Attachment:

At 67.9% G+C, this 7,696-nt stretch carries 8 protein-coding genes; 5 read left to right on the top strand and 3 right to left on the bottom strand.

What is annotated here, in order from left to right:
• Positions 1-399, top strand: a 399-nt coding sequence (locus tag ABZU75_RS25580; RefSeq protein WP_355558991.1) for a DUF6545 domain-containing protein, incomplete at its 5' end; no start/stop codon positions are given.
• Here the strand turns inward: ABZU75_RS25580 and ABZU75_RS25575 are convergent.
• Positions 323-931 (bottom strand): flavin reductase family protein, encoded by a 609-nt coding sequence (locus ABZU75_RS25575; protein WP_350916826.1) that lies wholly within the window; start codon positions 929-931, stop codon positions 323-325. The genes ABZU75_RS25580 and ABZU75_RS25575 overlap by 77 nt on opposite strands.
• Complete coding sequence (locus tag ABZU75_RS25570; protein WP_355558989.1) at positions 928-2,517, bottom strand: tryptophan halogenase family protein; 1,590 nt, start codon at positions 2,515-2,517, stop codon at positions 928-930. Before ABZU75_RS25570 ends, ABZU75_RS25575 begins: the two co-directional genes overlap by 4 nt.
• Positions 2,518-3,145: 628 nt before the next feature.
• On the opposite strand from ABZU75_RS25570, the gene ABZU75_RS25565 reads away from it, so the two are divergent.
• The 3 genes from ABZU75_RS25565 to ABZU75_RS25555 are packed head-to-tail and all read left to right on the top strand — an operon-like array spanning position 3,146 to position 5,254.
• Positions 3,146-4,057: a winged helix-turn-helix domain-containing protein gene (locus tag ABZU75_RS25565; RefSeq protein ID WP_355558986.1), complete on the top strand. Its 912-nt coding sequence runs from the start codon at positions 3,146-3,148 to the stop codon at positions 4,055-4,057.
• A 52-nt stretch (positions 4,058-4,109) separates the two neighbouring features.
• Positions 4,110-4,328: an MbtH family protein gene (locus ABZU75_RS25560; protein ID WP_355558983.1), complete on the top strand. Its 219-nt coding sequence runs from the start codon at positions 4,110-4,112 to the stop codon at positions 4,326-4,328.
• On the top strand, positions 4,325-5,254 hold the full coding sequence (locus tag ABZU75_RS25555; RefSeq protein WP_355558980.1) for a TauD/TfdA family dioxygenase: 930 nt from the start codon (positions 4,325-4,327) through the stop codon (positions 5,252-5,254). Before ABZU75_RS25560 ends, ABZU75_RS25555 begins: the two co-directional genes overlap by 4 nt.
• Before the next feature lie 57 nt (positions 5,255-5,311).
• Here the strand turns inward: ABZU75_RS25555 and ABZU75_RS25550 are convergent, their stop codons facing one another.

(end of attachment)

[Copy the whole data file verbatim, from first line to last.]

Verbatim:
At 67.9% G+C, this 7,696-nt stretch carries 8 protein-coding genes; 5 read left to right on the top strand and 3 right to left on the bottom strand.

What is annotated here, in order from left to right:
• Positions 1-399, top strand: a 399-nt coding sequence (locus tag ABZU75_RS25580; RefSeq protein WP_355558991.1) for a DUF6545 domain-containing protein, incomplete at its 5' end; no start/stop codon positions are given.
• Here the strand turns inward: ABZU75_RS25580 and ABZU75_RS25575 are convergent.
• Positions 323-931 (bottom strand): flavin reductase family protein, encoded by a 609-nt coding sequence (locus ABZU75_RS25575; protein WP_350916826.1) that lies wholly within the window; start codon positions 929-931, stop codon positions 323-325. The genes ABZU75_RS25580 and ABZU75_RS25575 overlap by 77 nt on opposite strands.
• Complete coding sequence (locus tag ABZU75_RS25570; protein WP_355558989.1) at positions 928-2,517, bottom strand: tryptophan halogenase family protein; 1,590 nt, start codon at positions 2,515-2,517, stop codon at positions 928-930. Before ABZU75_RS25570 ends, ABZU75_RS25575 begins: the two co-directional genes overlap by 4 nt.
• Positions 2,518-3,145: 628 nt before the next feature.
• On the opposite strand from ABZU75_RS25570, the gene ABZU75_RS25565 reads away from it, so the two are divergent.
• The 3 genes from ABZU75_RS25565 to ABZU75_RS25555 are packed head-to-tail and all read left to right on the top strand — an operon-like array spanning position 3,146 to position 5,254.
• Positions 3,146-4,057: a winged helix-turn-helix domain-containing protein gene (locus tag ABZU75_RS25565; RefSeq protein ID WP_355558986.1), complete on the top strand. Its 912-nt coding sequence runs from the start codon at positions 3,146-3,148 to the stop codon at positions 4,055-4,057.
• A 52-nt stretch (positions 4,058-4,109) separates the two neighbouring features.
• Positions 4,110-4,328: an MbtH family protein gene (locus ABZU75_RS25560; protein ID WP_355558983.1), complete on the top strand. Its 219-nt coding sequence runs from the start codon at positions 4,110-4,112 to the stop codon at positions 4,326-4,328.
• On the top strand, positions 4,325-5,254 hold the full coding sequence (locus tag ABZU75_RS25555; RefSeq protein WP_355558980.1) for a TauD/TfdA family dioxygenase: 930 nt from the start codon (positions 4,325-4,327) through the stop codon (positions 5,252-5,254). Before ABZU75_RS25560 ends, ABZU75_RS25555 begins: the two co-directional genes overlap by 4 nt.
• Before the next feature lie 57 nt (positions 5,255-5,311).
• Here the strand turns inward: ABZU75_RS25555 and ABZU75_RS25550 are convergent, their stop codons facing one another.